Change search
CiteExportLink to record
Permanent link

Direct link
Cite
Citation style
  • apa
  • ieee
  • modern-language-association-8th-edition
  • vancouver
  • Other style
More styles
Language
  • de-DE
  • en-GB
  • en-US
  • fi-FI
  • nn-NO
  • nn-NB
  • sv-SE
  • Other locale
More languages
Output format
  • html
  • text
  • asciidoc
  • rtf
Response to a social dilemma: an analysis of the choice between an economic and an environmental optimum in a policy making context
Swedish National Road and Transport Research Institute, Society, environment and transport, Transport economics Borlänge.
Swedish National Road and Transport Research Institute, Society, environment and transport, Transport economics Stockholm.ORCID iD: 0000-0001-7976-5628
Swedish National Road and Transport Research Institute, Society, environment and transport, Transport economics Stockholm.ORCID iD: 0000-0001-7864-5982
2014 (English)Report (Other academic)
Abstract [en]

Many countries have begun to require benefit-cost analysis as a way of informing key regulatory decisions. However, its actual use seem to be limited, especially in the area of environmental, health, and safety regulation. Reasons for this seem to be lack of knowledge and experience among decision makers and that established quality objectives prevent the use of this type of analysis and deliberation. We present the results from an experiment designed to investigate choice behavior in a public sector context. Students with different academic majors were asked to act as decision makers. There were two choice situations: one in a municipality deciding on an action plan and one in a government agency having to propose a national limit value. In both settings, the outcome that would pass a benefit-cost test would not achieve a natural state of the environment, hence a social dilemma choice situation. We find that a majority of the respondents prefer outcomes that can be considered environmental “optimum” but that there is a difference depending on academic major. The choice context also influences the response behavior and so does the information about an international standard. The latter increases the likelihood to accept alternatives that imply higher costs.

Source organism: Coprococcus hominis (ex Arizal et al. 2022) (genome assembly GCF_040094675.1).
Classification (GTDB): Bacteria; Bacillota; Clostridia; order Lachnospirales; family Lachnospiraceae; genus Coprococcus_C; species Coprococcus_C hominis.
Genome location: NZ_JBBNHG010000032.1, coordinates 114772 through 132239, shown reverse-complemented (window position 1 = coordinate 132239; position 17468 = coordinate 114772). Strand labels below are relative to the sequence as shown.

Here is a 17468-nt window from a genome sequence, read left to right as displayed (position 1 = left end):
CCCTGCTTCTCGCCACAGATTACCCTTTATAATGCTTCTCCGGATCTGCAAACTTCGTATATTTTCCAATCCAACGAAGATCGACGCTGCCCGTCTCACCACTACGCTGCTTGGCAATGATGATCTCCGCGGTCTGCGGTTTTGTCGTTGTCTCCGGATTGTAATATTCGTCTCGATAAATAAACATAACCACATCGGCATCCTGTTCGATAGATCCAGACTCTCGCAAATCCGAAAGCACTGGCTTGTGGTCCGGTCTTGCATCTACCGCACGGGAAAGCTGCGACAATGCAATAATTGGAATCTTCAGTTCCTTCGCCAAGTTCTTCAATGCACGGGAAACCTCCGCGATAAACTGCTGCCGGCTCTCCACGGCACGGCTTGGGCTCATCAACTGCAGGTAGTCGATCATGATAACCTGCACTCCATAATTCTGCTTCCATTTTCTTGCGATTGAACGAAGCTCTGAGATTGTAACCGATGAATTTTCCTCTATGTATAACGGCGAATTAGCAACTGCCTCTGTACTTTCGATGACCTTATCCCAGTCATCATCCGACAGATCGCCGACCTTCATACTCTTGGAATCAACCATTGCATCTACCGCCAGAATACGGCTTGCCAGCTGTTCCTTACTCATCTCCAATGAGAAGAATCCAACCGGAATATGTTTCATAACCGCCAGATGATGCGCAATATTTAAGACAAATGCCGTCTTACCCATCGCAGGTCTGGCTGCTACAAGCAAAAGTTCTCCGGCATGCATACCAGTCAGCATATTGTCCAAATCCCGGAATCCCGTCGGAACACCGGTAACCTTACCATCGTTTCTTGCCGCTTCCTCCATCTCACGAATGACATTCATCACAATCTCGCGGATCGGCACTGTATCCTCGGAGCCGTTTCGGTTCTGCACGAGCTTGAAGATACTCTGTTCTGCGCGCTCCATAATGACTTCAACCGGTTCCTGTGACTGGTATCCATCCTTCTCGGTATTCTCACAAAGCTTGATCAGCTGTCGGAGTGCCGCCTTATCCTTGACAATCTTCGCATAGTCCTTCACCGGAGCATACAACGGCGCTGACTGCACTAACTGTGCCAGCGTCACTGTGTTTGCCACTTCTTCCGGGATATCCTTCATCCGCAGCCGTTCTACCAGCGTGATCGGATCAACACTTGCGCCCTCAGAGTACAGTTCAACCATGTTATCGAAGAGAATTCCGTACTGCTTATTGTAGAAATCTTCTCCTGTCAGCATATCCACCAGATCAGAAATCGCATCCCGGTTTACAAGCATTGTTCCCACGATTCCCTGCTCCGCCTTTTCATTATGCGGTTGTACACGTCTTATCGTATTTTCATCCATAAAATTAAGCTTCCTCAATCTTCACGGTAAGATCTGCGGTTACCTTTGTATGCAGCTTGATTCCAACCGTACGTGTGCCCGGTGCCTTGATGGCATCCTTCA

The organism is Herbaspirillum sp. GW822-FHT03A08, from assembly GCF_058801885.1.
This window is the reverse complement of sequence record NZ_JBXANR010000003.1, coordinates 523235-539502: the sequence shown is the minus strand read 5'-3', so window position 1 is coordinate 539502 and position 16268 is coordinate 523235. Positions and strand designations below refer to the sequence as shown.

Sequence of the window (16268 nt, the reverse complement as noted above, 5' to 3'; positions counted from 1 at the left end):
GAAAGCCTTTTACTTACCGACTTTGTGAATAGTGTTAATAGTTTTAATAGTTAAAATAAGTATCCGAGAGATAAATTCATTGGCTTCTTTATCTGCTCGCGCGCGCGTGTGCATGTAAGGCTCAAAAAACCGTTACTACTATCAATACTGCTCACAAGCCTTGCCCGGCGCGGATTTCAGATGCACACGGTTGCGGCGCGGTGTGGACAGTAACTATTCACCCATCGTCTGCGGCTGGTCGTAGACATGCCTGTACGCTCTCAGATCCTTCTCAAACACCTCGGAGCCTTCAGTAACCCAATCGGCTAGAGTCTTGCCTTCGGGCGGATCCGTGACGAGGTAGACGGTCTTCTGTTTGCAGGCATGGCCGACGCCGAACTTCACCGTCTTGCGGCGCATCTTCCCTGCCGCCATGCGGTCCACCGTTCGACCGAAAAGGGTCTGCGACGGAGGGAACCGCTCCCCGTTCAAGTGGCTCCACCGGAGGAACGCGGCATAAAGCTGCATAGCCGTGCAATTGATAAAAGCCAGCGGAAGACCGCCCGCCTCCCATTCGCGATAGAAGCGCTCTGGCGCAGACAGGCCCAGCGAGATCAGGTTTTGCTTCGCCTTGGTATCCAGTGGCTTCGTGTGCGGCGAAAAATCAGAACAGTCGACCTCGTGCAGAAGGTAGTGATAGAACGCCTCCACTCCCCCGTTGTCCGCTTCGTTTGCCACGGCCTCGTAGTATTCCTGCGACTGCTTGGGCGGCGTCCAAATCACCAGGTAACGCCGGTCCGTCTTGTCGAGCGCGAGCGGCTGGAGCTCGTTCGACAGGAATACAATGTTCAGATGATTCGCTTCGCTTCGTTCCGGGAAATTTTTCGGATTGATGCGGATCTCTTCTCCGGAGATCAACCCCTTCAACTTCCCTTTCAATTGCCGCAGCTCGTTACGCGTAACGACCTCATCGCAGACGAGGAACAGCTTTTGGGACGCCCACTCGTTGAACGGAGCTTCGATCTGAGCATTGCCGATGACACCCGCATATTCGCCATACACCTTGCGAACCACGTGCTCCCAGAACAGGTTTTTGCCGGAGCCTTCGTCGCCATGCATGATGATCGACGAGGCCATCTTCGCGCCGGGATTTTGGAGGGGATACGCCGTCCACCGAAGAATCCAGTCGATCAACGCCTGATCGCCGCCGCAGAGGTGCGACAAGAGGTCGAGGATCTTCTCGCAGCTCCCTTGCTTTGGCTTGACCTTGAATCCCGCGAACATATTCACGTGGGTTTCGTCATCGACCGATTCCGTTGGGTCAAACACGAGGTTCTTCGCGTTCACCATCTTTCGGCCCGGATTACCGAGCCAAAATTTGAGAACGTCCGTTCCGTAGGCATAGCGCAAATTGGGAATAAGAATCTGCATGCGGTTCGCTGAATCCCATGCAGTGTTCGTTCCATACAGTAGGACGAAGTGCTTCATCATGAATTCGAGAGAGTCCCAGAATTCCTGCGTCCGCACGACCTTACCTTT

Place, publisher, year, edition, pages
Stockholm: Centre for Transport Studies , 2014. , 32 p.
Series
CTS Working Paper, 2014:8
Keyword [en]
Cost benefit analysis, Policy, Decision process, Choice, Local authority, Government (national), Willingness to pay
National Category
Economics Environmental Sciences related to Agriculture and Land-use Public Administration Studies
Research subject
SAB, Uh Environmental protection and nature conservation; 10 Road: Transport, society, policy and planning
Identifiers
URN: urn:nbn:se:vti:diva-6889OAI: oai:DiVA.org:vti-6889DiVA: diva2:716738
Available from: 2014-05-12 Created: 2014-05-12 Last updated: 2017-02-22Bibliographically approved

Open Access in DiVA

fulltext(877 kB)